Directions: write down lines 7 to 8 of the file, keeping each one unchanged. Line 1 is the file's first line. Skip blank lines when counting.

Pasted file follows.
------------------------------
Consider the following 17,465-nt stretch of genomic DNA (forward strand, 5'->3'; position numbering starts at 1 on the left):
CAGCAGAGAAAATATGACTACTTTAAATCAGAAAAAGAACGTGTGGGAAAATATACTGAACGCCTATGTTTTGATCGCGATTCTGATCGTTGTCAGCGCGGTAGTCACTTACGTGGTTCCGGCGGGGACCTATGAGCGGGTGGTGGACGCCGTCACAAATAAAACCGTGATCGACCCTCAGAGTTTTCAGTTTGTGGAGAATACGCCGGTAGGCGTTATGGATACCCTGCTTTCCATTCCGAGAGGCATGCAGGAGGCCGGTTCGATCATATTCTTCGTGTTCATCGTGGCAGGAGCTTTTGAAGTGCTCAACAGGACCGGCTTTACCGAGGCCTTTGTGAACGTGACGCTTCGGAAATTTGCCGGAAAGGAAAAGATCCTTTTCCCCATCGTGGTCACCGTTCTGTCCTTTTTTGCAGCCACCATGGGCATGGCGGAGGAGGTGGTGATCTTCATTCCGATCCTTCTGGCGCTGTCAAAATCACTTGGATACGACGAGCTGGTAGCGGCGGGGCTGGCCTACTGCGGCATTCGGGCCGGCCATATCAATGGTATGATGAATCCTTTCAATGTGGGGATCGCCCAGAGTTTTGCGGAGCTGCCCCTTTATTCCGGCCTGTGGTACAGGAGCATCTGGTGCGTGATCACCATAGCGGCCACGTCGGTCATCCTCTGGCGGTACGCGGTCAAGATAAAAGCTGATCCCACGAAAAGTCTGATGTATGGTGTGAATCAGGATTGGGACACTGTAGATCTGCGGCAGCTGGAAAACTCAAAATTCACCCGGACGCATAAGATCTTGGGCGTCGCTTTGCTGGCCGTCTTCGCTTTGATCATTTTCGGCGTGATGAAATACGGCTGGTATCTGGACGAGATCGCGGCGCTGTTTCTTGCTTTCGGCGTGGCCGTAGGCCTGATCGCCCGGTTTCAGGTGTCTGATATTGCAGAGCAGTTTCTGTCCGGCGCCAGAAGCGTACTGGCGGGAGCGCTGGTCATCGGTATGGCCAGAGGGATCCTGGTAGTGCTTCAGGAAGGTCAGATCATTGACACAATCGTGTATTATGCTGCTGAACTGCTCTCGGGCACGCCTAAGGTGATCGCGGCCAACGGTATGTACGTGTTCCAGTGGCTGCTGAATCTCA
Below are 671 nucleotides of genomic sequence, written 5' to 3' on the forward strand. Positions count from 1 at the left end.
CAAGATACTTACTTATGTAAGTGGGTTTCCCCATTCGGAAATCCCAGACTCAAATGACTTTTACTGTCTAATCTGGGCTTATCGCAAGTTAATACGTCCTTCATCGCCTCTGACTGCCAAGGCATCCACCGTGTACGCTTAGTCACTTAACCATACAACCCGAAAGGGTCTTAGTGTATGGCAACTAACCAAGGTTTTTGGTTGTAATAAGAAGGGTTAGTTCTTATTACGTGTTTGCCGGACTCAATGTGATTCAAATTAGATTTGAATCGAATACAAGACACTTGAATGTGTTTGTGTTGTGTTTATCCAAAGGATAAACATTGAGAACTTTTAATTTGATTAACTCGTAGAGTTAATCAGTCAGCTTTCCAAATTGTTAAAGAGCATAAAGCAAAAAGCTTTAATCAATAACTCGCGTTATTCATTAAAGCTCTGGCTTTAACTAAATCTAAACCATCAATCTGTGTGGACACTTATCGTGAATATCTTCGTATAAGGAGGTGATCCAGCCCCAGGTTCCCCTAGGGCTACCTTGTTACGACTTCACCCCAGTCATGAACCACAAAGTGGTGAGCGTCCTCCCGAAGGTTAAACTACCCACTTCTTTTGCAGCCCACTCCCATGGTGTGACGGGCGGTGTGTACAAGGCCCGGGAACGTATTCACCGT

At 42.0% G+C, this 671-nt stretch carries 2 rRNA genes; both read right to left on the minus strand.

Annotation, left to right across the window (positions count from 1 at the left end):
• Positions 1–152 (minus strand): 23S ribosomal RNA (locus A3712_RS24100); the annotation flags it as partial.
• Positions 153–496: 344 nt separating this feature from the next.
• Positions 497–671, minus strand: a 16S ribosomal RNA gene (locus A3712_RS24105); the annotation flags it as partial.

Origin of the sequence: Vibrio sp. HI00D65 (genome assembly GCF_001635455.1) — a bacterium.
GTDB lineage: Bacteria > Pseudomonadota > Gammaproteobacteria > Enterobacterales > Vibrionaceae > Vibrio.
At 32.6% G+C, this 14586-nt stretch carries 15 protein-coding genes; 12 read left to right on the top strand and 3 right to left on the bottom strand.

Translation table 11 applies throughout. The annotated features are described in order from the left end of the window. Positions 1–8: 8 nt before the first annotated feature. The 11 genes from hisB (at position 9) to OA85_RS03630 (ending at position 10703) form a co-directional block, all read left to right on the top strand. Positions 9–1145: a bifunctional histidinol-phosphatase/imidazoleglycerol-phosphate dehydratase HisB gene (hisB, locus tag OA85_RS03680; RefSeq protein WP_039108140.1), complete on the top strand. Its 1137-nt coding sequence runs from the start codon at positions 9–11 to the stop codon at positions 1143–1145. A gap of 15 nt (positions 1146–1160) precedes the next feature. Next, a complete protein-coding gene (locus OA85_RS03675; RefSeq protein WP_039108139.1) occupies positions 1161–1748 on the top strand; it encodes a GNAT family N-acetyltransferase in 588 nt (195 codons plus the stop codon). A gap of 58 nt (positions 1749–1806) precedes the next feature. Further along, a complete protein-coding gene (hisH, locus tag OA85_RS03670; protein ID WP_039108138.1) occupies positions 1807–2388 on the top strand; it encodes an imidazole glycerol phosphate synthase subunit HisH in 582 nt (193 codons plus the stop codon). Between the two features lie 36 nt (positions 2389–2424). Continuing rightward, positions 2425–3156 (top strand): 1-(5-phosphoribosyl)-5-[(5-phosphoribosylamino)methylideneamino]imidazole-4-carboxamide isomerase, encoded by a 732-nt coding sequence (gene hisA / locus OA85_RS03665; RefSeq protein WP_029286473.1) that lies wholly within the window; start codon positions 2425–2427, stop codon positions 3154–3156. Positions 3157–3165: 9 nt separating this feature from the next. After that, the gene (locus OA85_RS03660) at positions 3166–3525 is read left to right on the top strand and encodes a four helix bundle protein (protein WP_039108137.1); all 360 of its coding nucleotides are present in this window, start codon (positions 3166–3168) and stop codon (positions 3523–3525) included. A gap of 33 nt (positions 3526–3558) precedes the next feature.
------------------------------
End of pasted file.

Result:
• Positions 1–152 (minus strand): 23S ribosomal RNA (locus A3712_RS24100); the annotation flags it as partial.
• Positions 153–496: 344 nt separating this feature from the next.